Chris F. Holm’s The Killing Kind introduces us to Michael Hendricks, a hitman who kills other hitmen at the behest of the intended victim. The novel expands his much-acclaimed short story “The Hitter.” Chris was kind enough to talk to us about the book, his writing, and the art of reading.
MysteryPeople Scott: This was originally a short story. What did you want to expand and explore with Hendricks and his situation?
Chris F. Holm: Both the novel and the short story feature a hitman who makes a living hitting other hitmen, only to wind up a target himself. Both feature a man traumatized by his past misdeeds whose cold, calculating facade crumbles when those he cares about are threatened. But “The Hitter” is written in almost claustrophobic first person, and its primary focus is the narrator’s slow unraveling. The novel is told in sprawling third, and is far more concerned with the possibility of his redemption.
MPS: You’re incredibly knowledgeable about genre fiction. Where there any books or authors you drew from for The Killing Kind?
CFH: Wow. That’s quite a compliment coming from a bookseller. One of the few gripes I have about the writing life—most of which I quite enjoy—is that it certainly eats into my reading time. I often feel as if I can’t keep up. But I was raised on mysteries and thrillers, and to this day, I’m an enormous fan of crime fiction in all its forms.
I could probably release a commentary track listing the nods, influences, and in-jokes in The Killing Kind chapter by chapter—but who the hell would want to listen to it? For me, the two biggest influences on this book were Donald Westlake—his Parker books, written as Richard Stark, in particular—and John Le Carré. On the surface, they have little in common. Westlake’s Parker books are terse, brittle, and nasty. Le Carré’s novels are baroque, sprawling, and melancholy. But both of them wrote primarily about work—in Westlake’s case, it was crime, and in le Carré’s, it was espionage. And both of them created characters that were at once larger than life and utterly believable.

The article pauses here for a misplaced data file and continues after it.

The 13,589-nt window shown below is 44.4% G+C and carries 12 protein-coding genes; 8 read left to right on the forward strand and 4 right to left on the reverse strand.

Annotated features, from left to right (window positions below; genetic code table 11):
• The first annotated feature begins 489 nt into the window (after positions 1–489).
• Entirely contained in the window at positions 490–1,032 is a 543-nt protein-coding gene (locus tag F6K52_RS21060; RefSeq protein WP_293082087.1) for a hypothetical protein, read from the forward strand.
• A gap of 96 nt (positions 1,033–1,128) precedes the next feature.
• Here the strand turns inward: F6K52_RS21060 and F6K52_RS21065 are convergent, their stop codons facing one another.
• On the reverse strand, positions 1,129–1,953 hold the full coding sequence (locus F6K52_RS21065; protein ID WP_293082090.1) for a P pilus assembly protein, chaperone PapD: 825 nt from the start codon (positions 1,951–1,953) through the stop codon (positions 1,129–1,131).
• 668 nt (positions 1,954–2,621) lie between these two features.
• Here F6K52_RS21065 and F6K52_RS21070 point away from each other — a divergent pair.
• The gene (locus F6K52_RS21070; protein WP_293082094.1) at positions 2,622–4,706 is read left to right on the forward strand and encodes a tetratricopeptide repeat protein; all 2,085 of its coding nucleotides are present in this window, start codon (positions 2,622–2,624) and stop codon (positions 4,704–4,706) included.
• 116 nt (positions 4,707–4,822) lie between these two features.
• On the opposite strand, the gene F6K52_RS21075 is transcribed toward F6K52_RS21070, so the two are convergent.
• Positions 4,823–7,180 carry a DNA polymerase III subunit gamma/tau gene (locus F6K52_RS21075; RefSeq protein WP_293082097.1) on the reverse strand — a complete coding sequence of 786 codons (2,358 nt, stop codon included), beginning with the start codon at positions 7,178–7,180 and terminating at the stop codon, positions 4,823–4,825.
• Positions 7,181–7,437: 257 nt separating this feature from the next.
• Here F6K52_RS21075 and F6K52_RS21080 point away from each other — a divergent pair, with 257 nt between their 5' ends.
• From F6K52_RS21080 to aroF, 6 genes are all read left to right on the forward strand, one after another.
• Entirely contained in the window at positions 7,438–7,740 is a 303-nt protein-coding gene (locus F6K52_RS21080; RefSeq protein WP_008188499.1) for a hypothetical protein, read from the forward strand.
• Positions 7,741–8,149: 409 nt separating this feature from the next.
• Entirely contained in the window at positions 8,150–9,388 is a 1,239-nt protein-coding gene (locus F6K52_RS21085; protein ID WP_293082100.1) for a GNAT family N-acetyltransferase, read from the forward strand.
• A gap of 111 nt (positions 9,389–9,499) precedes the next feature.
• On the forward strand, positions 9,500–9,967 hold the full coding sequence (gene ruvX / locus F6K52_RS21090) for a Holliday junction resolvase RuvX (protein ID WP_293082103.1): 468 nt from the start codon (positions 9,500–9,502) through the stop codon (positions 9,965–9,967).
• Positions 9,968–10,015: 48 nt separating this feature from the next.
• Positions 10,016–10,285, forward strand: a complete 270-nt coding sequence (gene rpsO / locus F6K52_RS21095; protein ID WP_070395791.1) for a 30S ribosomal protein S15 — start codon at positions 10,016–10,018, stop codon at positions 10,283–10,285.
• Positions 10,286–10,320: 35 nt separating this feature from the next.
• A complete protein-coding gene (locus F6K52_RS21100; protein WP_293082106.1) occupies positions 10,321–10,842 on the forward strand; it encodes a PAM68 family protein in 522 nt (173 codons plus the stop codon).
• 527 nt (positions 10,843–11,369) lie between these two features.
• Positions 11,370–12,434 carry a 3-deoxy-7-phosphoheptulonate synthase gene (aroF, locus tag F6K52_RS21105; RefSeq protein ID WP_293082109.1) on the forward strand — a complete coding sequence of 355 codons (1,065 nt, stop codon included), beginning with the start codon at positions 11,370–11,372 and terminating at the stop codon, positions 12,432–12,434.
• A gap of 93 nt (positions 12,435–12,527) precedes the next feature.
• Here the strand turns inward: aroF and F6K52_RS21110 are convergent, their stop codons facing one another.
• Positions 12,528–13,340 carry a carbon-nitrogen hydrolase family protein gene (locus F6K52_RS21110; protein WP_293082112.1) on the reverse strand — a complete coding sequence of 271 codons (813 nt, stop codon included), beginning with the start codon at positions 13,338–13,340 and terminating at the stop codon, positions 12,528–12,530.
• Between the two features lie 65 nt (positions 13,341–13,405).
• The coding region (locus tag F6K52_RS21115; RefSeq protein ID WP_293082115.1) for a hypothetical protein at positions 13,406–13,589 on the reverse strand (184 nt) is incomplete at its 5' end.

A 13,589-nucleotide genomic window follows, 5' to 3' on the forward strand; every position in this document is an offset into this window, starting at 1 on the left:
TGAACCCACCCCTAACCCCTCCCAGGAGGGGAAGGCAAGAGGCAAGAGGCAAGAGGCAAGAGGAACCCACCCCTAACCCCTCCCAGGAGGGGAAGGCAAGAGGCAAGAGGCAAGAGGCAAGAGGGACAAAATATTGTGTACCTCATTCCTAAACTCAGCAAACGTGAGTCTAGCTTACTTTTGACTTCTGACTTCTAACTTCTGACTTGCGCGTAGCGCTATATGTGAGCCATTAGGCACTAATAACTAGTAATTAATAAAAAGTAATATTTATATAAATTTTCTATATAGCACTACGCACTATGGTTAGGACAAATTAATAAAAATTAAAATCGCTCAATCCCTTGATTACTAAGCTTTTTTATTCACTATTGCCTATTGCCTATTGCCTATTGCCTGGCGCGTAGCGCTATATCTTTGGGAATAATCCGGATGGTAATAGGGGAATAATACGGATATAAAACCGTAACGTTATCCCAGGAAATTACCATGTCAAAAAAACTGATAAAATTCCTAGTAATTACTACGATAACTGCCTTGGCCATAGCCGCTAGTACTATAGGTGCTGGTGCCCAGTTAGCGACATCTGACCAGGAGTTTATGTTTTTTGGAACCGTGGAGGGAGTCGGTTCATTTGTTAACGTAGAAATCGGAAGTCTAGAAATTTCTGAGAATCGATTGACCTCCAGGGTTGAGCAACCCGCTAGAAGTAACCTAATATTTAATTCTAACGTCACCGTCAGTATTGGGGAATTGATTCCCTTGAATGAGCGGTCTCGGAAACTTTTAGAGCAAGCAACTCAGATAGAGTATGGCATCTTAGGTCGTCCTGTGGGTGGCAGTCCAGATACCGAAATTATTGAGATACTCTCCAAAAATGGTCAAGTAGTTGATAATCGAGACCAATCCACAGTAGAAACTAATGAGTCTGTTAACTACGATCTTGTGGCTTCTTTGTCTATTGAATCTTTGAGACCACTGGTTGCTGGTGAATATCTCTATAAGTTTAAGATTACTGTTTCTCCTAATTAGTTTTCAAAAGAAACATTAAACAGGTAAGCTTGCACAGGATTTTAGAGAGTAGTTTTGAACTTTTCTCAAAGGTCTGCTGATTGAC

MPS: Your action passages really pop and have wonderful flow to them. What are a few tips for writing a good action scene?
CFH: Thanks! I’ll be honest: the action scenes in The Killing Kind didn’t come easy; they were the result of relentless rewriting. But that’s because the gulf between good action sequences and bad ones is enormous, and I was determined to make mine the former.
To my mind, empty action is boring. Writers spend a lot of time thinking up cool set pieces—and there’s value in that—but a cool set piece alone does not good action make. A good action sequence should be rooted in character. It should forward the plot. Its outcome should be unpredictable. And it should be told clearly enough that the reader never has to say, “Wait, what?”
That’s a lot of masters for one scene to serve—too many for me to knock it out in a single pass. So I keep combing until I’m satisfied I’ve got it right.
MPS: How does being well read help you as an author?
CFH: It doesn’t help me, it’s a necessary condition. I genuinely believe any would-be writer who’s not a reader first is destined to fail. I know they’re out there, but I can’t fathom why, or what they think they’re trying to pull. Reading widely and critically is the first step toward writing worth a damn.
MPS: As an author, what makes you want to stick with Michael Hendricks?
CFH: As a writer, I’m fascinated by the limits of redemption. In essence, how bad can a person break and still come back? Hendricks affords me the opportunity to explore that. He was a decent kid who came up rough, and enlisted in the Army straight out of high school. In Afghanistan, he discovered he had a knack for killing, but not always the stomach for it. As far as he’s concerned, not everyone he killed at Uncle Sam’s behest needed killing.
Now he’s scarred, damaged, and full of self-loathing. He wants to make things right, but unfortunately, the only thing he knows is violence—he has no other tools at his disposal. So he makes his living killing killers, and tells himself he’s doing the world a favor.
Despite the fact that he kills people for money, I can’t help but think he’s still redeemable. So much of what got him to this point was outside of his control. He didn’t choose a life of violence—it chose him. What’s fascinating to me is watching him come to grips with that. I want to see if he can find the strength to walk away.
You can find copies of The Killing Kind on our shelves and via bookpeople.com.